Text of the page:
Extreme Heat and Cooking Cities. Here’s how to put one together for use with your home

If you have ever been Expelled from this country to enter the city and marvel at how amazing the heat is, you have heard how the joy of urban warming. The streets and buildings of the big city absorb solar energy during the day and emit it slowly at night. Built-up area they cook for themselves, and temperatures can rise as high as 20 degrees Fahrenheit above the surrounding country, which benefits from the many “sweat-soaked” trees, releasing water vapor and cooling the air.

As global warming rises, scientists, governments, and even human rights activists are seeking ways to tackle the tropical island. According to World Health Organization, The number of people exposed to tropical cyclones rose by 125 million between 2000 and 2016. Extreme heat kills Americans more than any other natural disaster, and it is especially dangerous for people with pre-existing conditions asthma.

By 2050, seven out of ten people will live in cities, says a International Bank. They will be more and more people. “I see cities as a kind of canary in the form of coal mines, where you have a glimpse of what the rest of the world is experiencing,” said Portland State University climate meteorologist Vivek Shandas, who has studied island temperatures in more than 50 US cities.

Shandas research has shown that even in cities, some areas can be hotter than 15, and its recipes vary in economic terms. The main indicator of global warming is the green environment. The rich areas of the city have green leaves, as well as poor portions have a lot of concrete; it grows well, and is filled with supermarkets, highways, and factories that absorb solar heat. Concrete surfaces are ideal for heating, especially, for overnight heating. When the sun rises, the poorer area is already warmer than in the rich.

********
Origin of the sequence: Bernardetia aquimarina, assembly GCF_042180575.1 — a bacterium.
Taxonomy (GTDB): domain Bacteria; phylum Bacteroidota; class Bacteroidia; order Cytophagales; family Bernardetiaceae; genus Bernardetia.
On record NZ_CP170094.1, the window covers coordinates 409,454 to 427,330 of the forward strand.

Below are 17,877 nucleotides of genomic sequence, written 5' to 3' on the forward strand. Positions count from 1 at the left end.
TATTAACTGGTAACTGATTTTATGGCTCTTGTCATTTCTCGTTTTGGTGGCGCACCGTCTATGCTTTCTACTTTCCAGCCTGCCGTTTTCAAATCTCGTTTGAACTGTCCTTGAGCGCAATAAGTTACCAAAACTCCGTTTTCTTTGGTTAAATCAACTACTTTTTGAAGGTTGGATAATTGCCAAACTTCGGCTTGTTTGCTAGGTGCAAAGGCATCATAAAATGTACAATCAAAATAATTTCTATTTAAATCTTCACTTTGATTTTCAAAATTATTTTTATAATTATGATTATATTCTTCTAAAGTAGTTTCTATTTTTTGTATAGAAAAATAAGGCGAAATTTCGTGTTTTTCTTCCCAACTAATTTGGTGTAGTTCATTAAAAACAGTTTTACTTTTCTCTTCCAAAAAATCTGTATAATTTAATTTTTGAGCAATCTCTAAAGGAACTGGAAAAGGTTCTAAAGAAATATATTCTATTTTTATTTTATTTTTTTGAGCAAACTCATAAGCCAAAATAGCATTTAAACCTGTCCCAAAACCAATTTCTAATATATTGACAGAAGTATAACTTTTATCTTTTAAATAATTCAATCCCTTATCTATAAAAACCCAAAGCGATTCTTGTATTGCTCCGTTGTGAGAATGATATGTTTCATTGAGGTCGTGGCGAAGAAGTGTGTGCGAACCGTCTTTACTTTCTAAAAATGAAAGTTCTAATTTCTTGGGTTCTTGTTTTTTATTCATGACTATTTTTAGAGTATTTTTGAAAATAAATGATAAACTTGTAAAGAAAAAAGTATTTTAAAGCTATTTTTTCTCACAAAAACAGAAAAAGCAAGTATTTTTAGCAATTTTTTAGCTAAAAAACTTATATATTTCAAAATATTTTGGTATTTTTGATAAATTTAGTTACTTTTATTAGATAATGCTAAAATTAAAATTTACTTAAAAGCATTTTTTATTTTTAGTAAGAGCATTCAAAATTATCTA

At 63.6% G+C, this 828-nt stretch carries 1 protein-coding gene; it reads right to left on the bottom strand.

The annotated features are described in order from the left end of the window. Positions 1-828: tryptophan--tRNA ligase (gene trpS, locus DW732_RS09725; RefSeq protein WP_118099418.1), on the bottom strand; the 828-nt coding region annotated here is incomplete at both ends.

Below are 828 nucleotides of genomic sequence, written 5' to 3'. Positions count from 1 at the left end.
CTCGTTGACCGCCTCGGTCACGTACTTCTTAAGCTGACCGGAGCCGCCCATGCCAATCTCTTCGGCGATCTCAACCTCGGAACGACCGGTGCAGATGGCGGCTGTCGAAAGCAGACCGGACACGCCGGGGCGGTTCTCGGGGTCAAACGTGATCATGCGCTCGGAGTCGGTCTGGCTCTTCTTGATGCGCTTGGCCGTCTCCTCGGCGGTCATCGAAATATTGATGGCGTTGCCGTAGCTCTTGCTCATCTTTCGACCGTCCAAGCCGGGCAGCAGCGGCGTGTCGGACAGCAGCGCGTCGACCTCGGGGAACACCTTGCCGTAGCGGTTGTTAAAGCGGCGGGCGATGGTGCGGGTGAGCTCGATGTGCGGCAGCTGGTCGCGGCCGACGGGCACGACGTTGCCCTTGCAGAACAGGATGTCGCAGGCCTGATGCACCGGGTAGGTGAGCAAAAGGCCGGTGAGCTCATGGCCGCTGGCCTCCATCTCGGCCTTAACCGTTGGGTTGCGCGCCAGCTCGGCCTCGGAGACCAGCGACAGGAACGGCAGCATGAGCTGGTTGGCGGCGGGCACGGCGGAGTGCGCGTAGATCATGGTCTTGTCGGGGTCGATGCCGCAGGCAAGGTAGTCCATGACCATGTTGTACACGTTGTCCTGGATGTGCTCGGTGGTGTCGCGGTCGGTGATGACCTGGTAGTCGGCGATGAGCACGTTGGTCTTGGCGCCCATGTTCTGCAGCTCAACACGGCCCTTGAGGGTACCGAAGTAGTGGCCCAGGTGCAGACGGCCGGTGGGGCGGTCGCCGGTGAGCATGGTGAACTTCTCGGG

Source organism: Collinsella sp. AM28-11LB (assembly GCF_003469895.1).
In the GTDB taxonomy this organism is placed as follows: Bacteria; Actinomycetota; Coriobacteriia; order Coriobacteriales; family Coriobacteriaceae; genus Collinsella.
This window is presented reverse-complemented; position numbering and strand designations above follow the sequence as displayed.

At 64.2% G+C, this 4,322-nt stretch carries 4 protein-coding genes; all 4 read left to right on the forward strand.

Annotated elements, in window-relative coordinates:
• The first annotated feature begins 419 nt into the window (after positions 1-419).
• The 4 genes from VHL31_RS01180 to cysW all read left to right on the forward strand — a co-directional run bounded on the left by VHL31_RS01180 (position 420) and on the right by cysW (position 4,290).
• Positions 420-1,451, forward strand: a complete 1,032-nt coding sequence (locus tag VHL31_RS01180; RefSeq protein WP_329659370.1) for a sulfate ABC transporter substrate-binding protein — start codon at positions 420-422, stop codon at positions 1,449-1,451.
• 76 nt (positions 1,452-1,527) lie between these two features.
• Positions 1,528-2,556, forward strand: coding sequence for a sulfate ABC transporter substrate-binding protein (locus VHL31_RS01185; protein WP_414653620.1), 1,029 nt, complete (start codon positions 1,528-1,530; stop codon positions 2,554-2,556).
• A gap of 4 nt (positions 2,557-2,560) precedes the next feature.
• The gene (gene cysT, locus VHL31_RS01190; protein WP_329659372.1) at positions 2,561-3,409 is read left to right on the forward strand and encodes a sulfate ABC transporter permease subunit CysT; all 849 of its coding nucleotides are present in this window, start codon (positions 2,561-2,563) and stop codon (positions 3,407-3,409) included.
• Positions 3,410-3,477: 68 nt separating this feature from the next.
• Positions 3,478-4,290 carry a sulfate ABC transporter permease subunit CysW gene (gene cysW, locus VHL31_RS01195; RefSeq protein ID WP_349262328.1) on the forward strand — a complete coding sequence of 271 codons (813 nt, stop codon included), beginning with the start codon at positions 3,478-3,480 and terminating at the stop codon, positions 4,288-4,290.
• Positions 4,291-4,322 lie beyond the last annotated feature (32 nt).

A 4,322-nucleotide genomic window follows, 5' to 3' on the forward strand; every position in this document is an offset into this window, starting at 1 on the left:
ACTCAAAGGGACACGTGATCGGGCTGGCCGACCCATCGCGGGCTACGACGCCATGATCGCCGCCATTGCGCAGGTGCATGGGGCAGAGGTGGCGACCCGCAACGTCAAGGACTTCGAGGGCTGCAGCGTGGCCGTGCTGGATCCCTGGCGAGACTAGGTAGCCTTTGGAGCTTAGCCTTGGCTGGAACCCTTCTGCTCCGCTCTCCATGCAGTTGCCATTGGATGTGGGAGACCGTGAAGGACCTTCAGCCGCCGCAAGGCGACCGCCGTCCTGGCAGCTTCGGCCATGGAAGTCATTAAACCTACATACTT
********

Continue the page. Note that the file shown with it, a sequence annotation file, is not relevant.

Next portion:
Scientists are just beginning to figure out how to reduce the heat in city buildings by building roofs, walls, and paved streets. Lights reflect more sunlight than darkness. (Think about how you feel when you wear black instead of white on a hot day. This power of albedo is one of the reasons why Arctic extreme heat.) But when thermodynamics are straightforward, the delivery of cold temperatures becomes surprisingly difficult.

Take on the problem of cold roofs, says naturalist George Ban-Weiss, who studies architecture at the University of Southern California. Ideally, it is easy to draw large, large tips of white or white commercial buildings. Homeowners can choose bright tires, because the old clay shines better. These modifiers must cool the air from the roof, as well as its design, meaning that occupants will not have to drive steering frequently. If the house were to carry heavy loads, the homeowners could build a garden on a thatched-roof terrace, which would cool the entire area by evaporating water vapor.

But while these changes may make life more difficult for people living in every home under change, if the owners follow suit, in some areas they may have unintended local consequences. In a coastal city like Los Angeles, city temperatures often differ from the sea temperature, a variation that results in a reliable marine atmosphere. As the temperature of the earth and the sea draws closer, there may be less wind. “As a result this means that less fresh air is entering the city, which could make the worst-affected areas higher,” says Ban-Weiss, as well as air pollution that causes people to cool down.

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